My journey began in 2011 in Johannesburg, South Africa. I was completing a teaching practical at a prominent all boys high school when I was approached by the headmaster and asked if I was interested in taking on a permanent post teaching English and History, whilst completing my degree. At the young age of 21 it was rather daunting to be surrounded by these young men who were considerably larger than me, but I took on the challenge and as they say, “the rest is history”.
I taught for 3 years and once I had graduated, at the end of 2013, I decided it was time to travel. In the September of 2014 I made the move to Dubai, taking on the role as an English teacher in a local Emirati school; here I taught and lead various grade levels, and I loved being immersed in the local culture. I joined SAFA Secondary School in September 2020, teaching English and History. I look forward to sharing my experiences and learning from those around me in order to ensure the overall success of the school.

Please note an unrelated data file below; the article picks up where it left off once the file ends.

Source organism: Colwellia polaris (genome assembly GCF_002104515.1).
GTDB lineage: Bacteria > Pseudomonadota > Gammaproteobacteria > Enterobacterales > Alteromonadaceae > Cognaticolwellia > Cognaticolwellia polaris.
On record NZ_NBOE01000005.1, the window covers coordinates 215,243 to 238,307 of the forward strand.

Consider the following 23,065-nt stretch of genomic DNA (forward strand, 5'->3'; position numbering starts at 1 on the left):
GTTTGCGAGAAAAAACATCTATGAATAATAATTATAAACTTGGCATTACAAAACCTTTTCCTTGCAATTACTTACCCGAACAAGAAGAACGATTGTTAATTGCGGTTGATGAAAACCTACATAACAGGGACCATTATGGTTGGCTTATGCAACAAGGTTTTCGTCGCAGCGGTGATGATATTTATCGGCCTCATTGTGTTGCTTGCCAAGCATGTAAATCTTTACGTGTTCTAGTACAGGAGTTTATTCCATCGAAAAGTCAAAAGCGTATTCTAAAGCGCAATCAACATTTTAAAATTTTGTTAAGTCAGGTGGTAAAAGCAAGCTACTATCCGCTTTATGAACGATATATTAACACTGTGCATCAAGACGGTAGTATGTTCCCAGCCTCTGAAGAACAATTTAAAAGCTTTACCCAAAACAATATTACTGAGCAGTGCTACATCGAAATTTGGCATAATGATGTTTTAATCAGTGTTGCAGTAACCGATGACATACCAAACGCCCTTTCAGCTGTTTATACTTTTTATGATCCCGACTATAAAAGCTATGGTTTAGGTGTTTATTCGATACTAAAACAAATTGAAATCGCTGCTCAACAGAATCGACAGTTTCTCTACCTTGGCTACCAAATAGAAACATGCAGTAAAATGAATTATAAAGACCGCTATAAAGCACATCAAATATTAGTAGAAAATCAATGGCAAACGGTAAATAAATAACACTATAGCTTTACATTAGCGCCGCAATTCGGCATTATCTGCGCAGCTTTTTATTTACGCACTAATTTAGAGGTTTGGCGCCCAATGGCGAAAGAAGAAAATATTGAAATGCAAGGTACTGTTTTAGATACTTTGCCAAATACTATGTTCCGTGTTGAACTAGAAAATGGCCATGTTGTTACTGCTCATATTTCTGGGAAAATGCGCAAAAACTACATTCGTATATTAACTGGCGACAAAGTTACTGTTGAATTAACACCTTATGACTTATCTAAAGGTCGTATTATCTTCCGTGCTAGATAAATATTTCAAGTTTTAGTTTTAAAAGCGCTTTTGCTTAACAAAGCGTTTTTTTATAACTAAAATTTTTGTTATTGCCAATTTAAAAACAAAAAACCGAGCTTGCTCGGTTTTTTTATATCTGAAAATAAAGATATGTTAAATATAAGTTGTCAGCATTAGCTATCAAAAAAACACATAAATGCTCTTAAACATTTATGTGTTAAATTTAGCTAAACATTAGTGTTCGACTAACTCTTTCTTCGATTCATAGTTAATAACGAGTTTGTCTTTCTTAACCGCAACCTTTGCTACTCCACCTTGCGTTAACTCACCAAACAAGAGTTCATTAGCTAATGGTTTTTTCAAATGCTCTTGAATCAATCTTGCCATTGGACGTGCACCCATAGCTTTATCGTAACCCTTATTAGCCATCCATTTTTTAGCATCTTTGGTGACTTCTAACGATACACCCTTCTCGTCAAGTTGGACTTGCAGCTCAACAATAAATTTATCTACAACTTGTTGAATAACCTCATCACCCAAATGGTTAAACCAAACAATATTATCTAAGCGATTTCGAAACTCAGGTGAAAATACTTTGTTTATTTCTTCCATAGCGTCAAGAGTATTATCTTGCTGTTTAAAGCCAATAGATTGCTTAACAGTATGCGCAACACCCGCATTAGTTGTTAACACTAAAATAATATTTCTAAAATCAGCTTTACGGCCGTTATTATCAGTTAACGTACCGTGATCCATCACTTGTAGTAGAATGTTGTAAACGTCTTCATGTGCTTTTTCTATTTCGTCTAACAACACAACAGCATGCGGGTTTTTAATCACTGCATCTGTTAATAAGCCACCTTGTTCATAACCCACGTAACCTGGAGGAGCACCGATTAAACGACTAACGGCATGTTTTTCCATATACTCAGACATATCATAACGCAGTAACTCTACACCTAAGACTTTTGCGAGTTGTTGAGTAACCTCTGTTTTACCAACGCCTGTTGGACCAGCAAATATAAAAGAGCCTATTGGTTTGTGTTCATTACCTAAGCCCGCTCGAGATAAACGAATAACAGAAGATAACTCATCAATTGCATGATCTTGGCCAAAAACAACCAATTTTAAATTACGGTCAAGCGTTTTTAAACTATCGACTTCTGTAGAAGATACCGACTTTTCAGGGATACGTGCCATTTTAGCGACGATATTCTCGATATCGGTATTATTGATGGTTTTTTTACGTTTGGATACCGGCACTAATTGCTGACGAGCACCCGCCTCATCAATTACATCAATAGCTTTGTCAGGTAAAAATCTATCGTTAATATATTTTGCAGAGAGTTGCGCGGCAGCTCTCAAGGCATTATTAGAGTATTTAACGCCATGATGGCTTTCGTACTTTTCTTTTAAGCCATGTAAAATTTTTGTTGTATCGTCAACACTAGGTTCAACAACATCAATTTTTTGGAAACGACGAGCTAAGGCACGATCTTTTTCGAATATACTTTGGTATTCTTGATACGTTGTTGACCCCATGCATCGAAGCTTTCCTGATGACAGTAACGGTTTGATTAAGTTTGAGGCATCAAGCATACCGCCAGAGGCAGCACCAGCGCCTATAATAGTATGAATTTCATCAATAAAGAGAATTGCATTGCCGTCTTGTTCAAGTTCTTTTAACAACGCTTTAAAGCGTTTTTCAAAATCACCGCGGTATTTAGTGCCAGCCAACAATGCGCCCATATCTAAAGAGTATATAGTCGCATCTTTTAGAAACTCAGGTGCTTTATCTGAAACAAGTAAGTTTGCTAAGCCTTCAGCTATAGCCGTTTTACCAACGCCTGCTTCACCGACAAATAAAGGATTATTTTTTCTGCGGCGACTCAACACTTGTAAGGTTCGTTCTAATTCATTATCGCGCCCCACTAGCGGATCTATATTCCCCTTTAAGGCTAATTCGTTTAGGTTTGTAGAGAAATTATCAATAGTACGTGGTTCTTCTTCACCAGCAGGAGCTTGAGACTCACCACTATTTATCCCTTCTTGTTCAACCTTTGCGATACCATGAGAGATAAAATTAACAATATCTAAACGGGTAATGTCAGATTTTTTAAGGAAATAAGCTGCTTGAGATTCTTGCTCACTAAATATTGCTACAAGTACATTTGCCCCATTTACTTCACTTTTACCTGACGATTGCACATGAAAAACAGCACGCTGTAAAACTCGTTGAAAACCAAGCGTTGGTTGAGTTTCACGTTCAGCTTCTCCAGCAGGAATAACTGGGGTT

4 months after moving to Dubai I met my “now-husband”. Dubai has been our home for the past 6.5years and I look forward to the many more years we have ahead of us. I spend most of my off time doing as much physical activity as possible. In 2008 I was part of a Dragon Boating Club Crew World Championship team that traveled to Hungary and finished 8th overall. And currently I like to call myself a triathlete, the nice thing about triathlons is that you just have to get them done and the title is yours.
Over the last 9.5 years I have coached many sports teams, so naturally the facilities at SAFA were a definite draw card for me. I feel that school needs to
be a holistic approach – being able to work with the students in and outside of the classroom allows different relationships to be formed, and overall has a huge impact on student development.
B.Ed. in Secondary Education | Diploma in Community Journalism
The most rewarding moments for me are when the students’ academic growth is visible; when you see a clear shift in the way that they work and in the work that they are producing. When teaching many second language English speakers the small things can be the most grueling, but once you witness the impact you have on them come into being, it makes it all worth it.